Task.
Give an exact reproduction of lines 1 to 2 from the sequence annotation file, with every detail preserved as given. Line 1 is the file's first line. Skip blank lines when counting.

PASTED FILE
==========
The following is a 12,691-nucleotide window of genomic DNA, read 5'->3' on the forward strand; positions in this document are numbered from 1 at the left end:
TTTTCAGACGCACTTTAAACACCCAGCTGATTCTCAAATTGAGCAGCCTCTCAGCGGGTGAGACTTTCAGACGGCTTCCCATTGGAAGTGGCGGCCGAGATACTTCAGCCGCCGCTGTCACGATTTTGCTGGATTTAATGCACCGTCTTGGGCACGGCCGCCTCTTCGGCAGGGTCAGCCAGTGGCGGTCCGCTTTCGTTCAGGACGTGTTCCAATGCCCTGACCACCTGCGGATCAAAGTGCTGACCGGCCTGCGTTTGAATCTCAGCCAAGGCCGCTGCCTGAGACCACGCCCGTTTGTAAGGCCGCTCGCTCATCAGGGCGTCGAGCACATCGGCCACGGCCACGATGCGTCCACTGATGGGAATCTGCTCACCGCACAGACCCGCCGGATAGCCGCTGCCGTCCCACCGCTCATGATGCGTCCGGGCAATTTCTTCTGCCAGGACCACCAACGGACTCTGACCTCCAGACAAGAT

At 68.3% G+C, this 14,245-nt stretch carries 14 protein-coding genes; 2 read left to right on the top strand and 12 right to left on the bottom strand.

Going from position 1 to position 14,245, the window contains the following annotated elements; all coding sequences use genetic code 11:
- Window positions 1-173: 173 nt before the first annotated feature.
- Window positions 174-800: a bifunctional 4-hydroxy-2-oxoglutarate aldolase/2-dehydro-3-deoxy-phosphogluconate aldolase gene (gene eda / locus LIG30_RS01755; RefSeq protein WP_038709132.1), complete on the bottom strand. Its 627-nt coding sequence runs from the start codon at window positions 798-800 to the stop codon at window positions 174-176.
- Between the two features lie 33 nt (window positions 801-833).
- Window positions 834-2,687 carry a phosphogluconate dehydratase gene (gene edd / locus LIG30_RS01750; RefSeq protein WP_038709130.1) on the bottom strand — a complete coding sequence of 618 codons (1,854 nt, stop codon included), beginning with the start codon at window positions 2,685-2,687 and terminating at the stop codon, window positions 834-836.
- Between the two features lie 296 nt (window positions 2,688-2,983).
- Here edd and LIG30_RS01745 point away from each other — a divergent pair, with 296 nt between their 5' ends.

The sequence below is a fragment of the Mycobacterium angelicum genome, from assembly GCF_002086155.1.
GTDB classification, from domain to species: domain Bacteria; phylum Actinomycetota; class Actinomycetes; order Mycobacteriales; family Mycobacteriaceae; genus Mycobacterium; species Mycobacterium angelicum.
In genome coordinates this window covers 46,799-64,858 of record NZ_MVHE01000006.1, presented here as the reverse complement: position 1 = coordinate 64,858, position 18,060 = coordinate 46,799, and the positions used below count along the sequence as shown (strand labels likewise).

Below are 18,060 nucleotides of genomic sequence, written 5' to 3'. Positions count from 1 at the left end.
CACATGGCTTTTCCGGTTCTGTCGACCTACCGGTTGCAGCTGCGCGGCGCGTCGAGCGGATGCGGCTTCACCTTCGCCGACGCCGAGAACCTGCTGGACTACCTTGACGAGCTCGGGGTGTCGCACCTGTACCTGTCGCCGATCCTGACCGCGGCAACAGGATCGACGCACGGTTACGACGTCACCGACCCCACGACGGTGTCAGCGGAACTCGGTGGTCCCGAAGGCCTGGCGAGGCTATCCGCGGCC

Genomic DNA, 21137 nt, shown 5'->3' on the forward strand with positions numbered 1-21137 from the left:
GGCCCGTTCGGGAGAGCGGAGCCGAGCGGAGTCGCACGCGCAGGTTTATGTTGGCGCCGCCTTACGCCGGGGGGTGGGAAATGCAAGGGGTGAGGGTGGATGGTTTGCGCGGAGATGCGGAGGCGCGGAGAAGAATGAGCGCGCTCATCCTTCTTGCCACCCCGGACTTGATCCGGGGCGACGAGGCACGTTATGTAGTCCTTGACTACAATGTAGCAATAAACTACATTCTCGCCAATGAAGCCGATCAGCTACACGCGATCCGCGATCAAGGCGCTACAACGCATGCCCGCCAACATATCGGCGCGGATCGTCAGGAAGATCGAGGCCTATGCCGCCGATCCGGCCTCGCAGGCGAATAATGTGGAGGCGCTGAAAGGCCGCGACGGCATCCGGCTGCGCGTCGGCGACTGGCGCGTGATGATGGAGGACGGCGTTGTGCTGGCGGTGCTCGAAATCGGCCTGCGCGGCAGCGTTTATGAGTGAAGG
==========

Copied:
The following is a 12,691-nucleotide window of genomic DNA, read 5'->3' on the forward strand; positions in this document are numbered from 1 at the left end:
TTTTCAGACGCACTTTAAACACCCAGCTGATTCTCAAATTGAGCAGCCTCTCAGCGGGTGAGACTTTCAGACGGCTTCCCATTGGAAGTGGCGGCCGAGATACTTCAGCCGCCGCTGTCACGATTTTGCTGGATTTAATGCACCGTCTTGGGCACGGCCGCCTCTTCGGCAGGGTCAGCCAGTGGCGGTCCGCTTTCGTTCAGGACGTGTTCCAATGCCCTGACCACCTGCGGATCAAAGTGCTGACCGGCCTGCGTTTGAATCTCAGCCAAGGCCGCTGCCTGAGACCACGCCCGTTTGTAAGGCCGCTCGCTCATCAGGGCGTCGAGCACATCGGCCACGGCCACGATGCGTCCACTGATGGGAATCTGCTCACCGCACAGACCCGCCGGATAGCCGCTGCCGTCCCACCGCTCATGATGCGTCCGGGCAATTTCTTCTGCCAGGACCACCAACGGACTCTGACCTCCAGACAAGAT